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Beijing Post-Human New Media Art Show “Translife.”

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From the New York Times, a look at “Translife,” "a cutting-edge International Triennial of New Media Art that purports to ring the death knell for 'representational' art, questions the very notion of life as we know it, and posits our collective entry into a 'post-human era.'” (More images and a write up by An Xiao on Hyperallergic.)

From the NYT review:

The diverse works on display are connected by their use of digital technology, boundary-crossing nature, collective creation process and the implicit assumption that our world has fundamentally transformed — in ways we are barely beginning to grasp.

“The time-space relationship is changed, or our perception of it,” Mr. Zhang said. “When we talk about time, it is multiple times now. Distance has disappeared because of the network.”

This point is made at the outset by the “Weather Tunnel” installation that stands in the museum’s courtyard. Designed by the architect Ma Yansong, the shimmering white tunnel contains weather-themed works by young artists from universities in China, the United States, Europe and Australia that draw on the same, real-time climatic data from around the globe. (Data is transmitted by custom-made sensors based on those created by Joe Saavedra, an adjunct professor at Parsons, for a project called Citizen Sensor.)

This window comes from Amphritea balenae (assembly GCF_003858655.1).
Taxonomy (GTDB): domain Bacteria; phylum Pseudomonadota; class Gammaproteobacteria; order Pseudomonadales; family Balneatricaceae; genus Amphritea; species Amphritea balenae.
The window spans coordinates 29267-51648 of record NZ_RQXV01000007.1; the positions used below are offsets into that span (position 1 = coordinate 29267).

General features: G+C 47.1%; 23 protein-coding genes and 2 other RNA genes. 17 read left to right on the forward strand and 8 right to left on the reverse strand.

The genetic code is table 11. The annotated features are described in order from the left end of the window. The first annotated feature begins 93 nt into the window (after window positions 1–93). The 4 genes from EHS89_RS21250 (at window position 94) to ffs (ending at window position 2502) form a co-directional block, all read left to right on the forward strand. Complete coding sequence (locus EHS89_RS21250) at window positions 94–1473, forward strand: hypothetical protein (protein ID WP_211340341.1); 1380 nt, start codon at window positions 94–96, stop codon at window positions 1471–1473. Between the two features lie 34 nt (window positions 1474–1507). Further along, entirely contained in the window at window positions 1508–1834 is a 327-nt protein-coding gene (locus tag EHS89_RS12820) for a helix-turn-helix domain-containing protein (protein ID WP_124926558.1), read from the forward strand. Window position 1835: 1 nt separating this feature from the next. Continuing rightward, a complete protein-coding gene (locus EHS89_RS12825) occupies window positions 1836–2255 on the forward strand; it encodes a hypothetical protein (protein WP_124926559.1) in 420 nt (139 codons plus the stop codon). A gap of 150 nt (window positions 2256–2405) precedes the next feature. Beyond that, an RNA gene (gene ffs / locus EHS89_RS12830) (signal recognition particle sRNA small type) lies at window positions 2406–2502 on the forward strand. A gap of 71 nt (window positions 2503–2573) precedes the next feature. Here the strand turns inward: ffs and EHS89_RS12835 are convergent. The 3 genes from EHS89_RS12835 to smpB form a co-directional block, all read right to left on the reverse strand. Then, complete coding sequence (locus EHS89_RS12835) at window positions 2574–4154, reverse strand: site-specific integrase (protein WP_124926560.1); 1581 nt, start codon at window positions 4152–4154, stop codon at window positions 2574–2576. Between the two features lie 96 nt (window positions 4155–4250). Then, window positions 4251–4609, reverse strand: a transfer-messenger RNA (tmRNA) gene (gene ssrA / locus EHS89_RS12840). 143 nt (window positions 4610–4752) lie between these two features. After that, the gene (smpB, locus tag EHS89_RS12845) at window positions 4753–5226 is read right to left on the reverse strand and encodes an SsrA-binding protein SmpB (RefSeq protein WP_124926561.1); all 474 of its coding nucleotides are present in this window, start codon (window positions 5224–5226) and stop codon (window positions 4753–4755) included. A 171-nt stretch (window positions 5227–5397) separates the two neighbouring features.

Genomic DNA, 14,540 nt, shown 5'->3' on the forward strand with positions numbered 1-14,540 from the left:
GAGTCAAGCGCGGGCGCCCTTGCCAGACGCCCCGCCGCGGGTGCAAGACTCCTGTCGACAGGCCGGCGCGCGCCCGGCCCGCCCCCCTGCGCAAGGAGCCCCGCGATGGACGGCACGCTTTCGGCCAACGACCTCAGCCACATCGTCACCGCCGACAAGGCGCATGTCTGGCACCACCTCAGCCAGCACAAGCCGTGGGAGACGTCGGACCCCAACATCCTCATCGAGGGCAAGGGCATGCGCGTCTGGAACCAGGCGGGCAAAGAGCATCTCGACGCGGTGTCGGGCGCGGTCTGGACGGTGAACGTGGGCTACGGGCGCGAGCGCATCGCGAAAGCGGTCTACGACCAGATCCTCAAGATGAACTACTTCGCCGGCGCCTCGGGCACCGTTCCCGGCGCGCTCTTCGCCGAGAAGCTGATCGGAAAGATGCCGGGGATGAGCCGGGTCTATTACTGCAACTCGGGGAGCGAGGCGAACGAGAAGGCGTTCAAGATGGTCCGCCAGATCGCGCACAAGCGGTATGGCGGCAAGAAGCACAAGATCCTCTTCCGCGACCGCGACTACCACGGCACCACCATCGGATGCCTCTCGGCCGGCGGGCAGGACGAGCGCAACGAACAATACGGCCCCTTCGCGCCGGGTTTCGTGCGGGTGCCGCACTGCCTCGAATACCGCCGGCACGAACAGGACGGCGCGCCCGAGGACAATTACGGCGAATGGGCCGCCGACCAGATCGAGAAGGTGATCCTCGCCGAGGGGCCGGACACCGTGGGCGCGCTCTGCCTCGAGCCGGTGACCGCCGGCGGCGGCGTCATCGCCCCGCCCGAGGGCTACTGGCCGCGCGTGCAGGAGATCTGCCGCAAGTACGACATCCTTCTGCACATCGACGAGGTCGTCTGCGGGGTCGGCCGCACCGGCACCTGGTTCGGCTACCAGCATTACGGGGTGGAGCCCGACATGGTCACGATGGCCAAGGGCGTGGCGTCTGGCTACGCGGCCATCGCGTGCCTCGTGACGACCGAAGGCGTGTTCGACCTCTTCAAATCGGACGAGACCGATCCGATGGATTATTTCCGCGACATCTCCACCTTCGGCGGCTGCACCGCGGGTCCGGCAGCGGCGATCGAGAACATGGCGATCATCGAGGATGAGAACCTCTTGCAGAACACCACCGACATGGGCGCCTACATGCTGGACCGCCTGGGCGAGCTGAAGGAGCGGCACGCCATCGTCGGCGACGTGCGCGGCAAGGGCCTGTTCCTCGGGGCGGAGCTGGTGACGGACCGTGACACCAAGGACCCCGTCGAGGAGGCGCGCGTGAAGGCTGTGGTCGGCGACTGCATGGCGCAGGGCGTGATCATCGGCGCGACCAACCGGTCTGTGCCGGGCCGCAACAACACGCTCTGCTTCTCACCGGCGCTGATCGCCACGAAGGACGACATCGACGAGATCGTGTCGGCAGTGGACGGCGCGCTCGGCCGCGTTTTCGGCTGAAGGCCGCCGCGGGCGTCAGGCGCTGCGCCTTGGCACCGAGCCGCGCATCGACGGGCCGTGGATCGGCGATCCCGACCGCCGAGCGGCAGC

Inside the tunnel, which was uncomfortably hot in Beijing’s blistering summer, a visitor can look through a “Solar Wind Periscope” (Jonas Hansen and Lasse Scherffig) at a visualization of extraterrestrial weather conditions based on information conveyed by radio signals; press a button on the “Weather Inflections” suitcase (Joel Louie, Jan L. Andruszkiewicz, Bryan J. Mather, Kevin Raxworthy, Julian Stadon and Paul Thomas) to hear a sensory-crossing sonification of weather conditions in various global cities; and even listen to an “Electromechanical Solenoid Orchestra & Weather Ensemble” (Benjamin Bacon and Joe Saavedra) that plays ...